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Suspended Bridge



You might think anyone living deep in the Klamath River boonies would be content with a certain degree of disconnect, proud of or at least resigned to the hardship imposed by deep wooded canyons, summer-bake and winter-freeze, rock-riddled roads, simple living and familial rootedness.

For the most part, this may be true. You'd have to ask them. But even the boonies, people — in particular those living on the south side of the lower Klamath River, downstream of its confluence with the Trinity — were happy when they finally got some power lines and telephone poles rigged up. That was just in the past few years. No more expensive radio phones or driving across the Martin's Ferry Bridge to reach one of the lit-up outposts — Weitchpec, Hoopa, Orleans — every time they wanted to phone somebody.

But now, ironically, the Martin's Ferry Bridge has been shut down, declared on the verge of collapse. No cars can cross it. People aren't supposed to walk on it. The school bus stop on the north side has been whisked away to make sure kids stay off the bridge. And with the sudden closure comes a whole new set of civilizational challenges for the several hundred people — Yurok families and other folks — living along the river. Now everyone has to drive 100 extra miles or more to get anywhere, on alternate routes that get mud-mired and snow-choked.

The county bridge is the quickest link to schools, jobs, groceries and more. The bridge connects the Bald Hills Road, on the south side of the Klamath, to State Highway 169 on the north side; 169 heads downriver to Pecwan, and upriver to Highway 96, which takes you either direction to more towns. The route up Bald Hills Road from Highway 101 and over the bridge is also the most direct route between the Yurok Tribe's Klamath and Weitchpec offices. Twenty-one school kids cross the Martin's Ferry Bridge twice a day to get to and from five different schools scattered about the region. Dozens of people cross the bridge daily to get to work, including the six employees of Glen Pitsenbarger's Weitchpec Nursery, on the south side of the river.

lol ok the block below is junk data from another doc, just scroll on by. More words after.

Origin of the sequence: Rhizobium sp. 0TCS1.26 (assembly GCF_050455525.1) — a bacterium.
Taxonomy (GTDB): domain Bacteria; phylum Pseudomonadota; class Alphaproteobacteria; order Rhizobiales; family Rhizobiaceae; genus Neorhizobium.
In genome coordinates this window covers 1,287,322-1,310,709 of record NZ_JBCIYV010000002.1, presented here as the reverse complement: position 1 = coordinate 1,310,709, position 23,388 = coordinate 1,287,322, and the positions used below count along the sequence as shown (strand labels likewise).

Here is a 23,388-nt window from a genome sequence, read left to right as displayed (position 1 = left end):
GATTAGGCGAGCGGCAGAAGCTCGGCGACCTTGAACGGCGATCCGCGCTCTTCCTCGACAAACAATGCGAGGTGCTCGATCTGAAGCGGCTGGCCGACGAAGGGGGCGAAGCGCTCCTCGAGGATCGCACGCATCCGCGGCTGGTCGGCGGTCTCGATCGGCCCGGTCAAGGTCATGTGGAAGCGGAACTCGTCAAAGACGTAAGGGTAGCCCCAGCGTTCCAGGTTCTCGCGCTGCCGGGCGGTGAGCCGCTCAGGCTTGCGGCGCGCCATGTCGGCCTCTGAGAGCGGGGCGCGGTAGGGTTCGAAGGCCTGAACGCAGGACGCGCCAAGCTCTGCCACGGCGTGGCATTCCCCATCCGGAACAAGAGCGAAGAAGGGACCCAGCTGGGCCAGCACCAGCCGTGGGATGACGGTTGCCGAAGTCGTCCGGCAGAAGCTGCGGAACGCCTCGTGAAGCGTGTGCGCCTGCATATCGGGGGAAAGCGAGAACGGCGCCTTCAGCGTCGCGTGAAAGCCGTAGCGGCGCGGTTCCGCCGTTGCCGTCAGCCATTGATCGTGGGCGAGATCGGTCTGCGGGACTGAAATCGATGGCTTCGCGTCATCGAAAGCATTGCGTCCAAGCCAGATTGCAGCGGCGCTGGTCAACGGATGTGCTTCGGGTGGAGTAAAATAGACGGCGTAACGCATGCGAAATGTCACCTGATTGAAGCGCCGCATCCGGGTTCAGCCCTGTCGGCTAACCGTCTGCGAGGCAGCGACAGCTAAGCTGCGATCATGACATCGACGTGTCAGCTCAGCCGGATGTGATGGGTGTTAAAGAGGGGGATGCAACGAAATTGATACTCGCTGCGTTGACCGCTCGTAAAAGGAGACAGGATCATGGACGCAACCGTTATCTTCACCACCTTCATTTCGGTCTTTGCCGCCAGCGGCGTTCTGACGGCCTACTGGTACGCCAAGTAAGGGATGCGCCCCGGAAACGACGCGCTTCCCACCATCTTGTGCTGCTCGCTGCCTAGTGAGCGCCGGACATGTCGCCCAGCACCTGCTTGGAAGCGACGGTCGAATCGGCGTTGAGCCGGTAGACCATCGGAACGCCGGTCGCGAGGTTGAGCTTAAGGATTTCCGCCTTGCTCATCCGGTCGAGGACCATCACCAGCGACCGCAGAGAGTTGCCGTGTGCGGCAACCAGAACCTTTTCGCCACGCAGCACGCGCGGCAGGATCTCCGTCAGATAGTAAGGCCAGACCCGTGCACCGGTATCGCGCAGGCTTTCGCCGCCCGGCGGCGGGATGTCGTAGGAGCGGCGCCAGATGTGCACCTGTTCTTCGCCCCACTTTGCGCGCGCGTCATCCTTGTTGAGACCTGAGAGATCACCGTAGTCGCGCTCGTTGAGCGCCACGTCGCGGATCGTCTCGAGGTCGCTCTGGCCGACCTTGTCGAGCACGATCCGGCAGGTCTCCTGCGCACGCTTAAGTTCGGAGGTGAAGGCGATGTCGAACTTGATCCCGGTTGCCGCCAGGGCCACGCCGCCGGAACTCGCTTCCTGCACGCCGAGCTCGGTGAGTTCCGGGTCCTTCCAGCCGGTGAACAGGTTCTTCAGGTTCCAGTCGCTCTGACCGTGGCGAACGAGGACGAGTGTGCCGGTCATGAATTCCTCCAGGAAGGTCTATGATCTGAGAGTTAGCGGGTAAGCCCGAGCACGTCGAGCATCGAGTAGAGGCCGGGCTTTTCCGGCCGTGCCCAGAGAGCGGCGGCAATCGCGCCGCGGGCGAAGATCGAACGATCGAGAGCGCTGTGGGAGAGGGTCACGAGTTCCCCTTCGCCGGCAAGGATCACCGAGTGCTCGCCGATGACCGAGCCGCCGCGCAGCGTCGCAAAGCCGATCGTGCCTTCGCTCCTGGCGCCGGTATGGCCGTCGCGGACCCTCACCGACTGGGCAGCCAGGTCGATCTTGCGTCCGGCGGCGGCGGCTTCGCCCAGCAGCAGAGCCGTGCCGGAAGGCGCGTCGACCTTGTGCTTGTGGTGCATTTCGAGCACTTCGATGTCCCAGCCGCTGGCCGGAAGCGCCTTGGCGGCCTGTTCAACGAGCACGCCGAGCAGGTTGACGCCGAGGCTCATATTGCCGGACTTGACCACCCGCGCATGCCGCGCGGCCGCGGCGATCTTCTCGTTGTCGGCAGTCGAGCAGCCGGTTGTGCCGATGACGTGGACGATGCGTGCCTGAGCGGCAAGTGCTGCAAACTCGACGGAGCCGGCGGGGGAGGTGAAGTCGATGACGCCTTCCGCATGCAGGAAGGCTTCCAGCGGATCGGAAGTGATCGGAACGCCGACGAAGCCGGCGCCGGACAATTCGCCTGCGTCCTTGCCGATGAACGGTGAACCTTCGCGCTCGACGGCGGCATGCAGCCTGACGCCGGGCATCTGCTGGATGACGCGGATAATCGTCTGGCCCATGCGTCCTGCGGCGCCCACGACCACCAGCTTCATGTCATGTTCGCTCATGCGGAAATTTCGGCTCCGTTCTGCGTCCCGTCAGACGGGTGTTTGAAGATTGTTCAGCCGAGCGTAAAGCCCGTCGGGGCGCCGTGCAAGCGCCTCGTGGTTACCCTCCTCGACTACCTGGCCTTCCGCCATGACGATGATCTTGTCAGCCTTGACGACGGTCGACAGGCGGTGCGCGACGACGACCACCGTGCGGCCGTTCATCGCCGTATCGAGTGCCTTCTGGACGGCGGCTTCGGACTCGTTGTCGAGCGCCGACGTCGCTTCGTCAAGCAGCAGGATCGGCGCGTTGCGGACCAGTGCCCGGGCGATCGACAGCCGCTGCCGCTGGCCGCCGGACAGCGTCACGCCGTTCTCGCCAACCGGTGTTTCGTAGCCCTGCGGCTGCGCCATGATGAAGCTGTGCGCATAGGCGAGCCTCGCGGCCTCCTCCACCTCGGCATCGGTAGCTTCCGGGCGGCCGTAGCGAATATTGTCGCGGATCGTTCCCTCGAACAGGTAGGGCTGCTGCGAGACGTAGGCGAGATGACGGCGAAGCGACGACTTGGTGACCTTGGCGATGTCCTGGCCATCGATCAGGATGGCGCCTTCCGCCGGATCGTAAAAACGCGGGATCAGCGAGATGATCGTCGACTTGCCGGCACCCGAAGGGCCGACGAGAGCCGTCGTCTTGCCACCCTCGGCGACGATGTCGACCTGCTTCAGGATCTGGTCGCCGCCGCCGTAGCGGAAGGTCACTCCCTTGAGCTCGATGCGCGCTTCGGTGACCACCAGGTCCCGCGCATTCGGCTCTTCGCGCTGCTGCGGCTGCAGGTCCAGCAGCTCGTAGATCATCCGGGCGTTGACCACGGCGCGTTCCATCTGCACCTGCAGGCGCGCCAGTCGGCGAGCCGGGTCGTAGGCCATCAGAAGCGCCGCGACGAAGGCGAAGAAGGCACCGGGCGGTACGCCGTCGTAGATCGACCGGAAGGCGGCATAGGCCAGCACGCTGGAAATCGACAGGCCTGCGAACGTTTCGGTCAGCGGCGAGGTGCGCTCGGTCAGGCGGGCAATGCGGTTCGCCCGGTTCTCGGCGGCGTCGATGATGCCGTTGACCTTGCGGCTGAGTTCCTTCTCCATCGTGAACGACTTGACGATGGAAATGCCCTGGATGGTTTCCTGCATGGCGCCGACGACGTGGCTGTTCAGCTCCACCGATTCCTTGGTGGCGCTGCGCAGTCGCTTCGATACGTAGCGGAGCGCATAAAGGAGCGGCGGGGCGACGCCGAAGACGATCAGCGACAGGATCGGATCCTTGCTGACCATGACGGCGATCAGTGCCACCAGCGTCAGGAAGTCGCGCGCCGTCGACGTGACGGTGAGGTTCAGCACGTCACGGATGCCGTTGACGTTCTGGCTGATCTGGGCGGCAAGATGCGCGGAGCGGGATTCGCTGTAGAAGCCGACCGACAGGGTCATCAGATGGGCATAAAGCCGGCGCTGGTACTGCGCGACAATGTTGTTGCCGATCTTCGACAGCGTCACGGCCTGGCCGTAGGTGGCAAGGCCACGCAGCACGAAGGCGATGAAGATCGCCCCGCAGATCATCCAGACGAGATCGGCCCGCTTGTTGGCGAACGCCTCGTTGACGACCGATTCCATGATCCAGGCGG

"There's nobody working here this time of year, but come the third week of January, we're ready for employees to come back," Pitsenbarger said. He doubts they'll be willing to travel four or five extra hours a day to get to the nursery.

Pitsenbarger said he and his neighbors had about a four-hour warning before the bridge was shut down on Tuesday, Dec. 4. But officials have been eying the bridge for a long time; it's been scheduled for a retrofit since 2002. Tom Mattson, director of Humboldt County Public Works, said although the bridge gets inspected regularly every two years, it was checked again in August after the bridge in Minneapolis collapsed.

Six piers hold up the concrete-and-steel bridge, and Pier 5 was found to be not only cracking but leaning oceanward. "There's a huge hill that's been moving, pushing the abutment, moving the pier," Mattson said. "So we're all concerned, and Caltrans is concerned, it could fall at any time."

About $12 million in federal retrofit funds will be used to stop the sliding hill and install a new pier. On Friday, Dec. 7, the county declared a local emergency, and this Tuesday the Board of Supervisors ratified the declaration and asked staff to draft a resolution requesting the retrofit be sped up, and also requesting that the Governor and the President declare an emergency and send money to help improve the two alternate roads.

Until those roads are officially declared detours they can't be used by the Klamath-Trinity Joint Unified School District to transport kids or teachers, said District Superintendent Doug Oliveira.

"Right now, some families are having their kids stay with relatives during the week," he said. "But one family has talked about taking their travel trailer and parking it on the other side of the river. And some parents have been transporting their kids on the detour roads. And then we have several high school kids already doing independent study. The day after the bridge was closed, they were proactive and signed up."

The Yurok Tribe, meanwhile, has offered to provide tutors and to open up an empty house on their side of the river as an education center.

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